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A philomath (/ˈfɪlɵmæθ/; Greek: φίλος philos ("beloved," "loving," as in philosophy or philanthropy) + Greek μανθάνειν manthanein, math- ("to learn," as in polymath) is a lover of learning. Philomathy is similar to, but distinguished from, philosophy in that "soph," the latter suffix, specifies "wisdom" or "knowledge", rather than the process of acquisition thereof.

"Philomath" is not synonymous with "polymath." A philomath is a seeker of knowledge and facts, while a polymath is a possessor of knowledge in multiple fields.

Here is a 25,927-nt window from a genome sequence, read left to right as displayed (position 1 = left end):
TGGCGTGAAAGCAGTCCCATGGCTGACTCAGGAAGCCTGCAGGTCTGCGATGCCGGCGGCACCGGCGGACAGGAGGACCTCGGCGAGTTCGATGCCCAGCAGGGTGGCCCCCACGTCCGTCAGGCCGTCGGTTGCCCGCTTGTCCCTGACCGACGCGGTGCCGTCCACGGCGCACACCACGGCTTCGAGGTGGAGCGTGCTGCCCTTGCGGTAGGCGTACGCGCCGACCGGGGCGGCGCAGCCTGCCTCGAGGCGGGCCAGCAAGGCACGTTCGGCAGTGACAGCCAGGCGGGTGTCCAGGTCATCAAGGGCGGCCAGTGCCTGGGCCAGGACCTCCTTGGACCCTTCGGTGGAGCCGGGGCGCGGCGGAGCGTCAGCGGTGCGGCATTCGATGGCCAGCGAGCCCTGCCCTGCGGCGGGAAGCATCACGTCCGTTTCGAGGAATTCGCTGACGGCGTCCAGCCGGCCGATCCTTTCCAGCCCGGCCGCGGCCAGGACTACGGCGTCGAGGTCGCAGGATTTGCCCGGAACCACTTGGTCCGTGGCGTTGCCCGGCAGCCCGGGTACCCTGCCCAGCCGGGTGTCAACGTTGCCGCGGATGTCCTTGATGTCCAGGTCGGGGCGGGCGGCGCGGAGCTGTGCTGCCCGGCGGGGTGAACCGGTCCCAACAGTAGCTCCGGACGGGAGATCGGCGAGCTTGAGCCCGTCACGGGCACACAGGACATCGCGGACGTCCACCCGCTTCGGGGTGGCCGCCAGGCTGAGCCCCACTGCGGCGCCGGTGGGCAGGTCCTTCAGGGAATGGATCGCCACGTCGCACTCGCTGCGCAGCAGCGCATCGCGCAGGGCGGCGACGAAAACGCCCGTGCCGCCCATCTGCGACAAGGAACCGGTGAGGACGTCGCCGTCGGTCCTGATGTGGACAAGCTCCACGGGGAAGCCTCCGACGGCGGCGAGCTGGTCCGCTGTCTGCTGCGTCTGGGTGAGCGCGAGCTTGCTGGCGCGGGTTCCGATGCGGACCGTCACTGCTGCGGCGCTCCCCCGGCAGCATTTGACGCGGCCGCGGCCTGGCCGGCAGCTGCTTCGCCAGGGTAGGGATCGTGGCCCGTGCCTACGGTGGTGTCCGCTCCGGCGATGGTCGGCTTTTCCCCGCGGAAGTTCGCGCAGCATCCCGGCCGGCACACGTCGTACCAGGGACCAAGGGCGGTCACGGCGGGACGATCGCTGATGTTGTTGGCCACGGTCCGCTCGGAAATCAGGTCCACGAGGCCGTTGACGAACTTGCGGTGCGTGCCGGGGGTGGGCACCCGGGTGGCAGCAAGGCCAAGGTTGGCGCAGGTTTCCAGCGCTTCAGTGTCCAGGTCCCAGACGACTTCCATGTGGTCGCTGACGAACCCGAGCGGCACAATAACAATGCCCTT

The shift in meaning for "mathema" is likely a result of the rapid categorization during the time of Plato and Aristotle of their "mathemata" in terms of education: arithmetic, geometry, astronomy, and music (the Quadrivium), which the Greeks found to create a "natural grouping" of mathematical (in our modern usage; "doctrina mathematica" for theirs) precepts.

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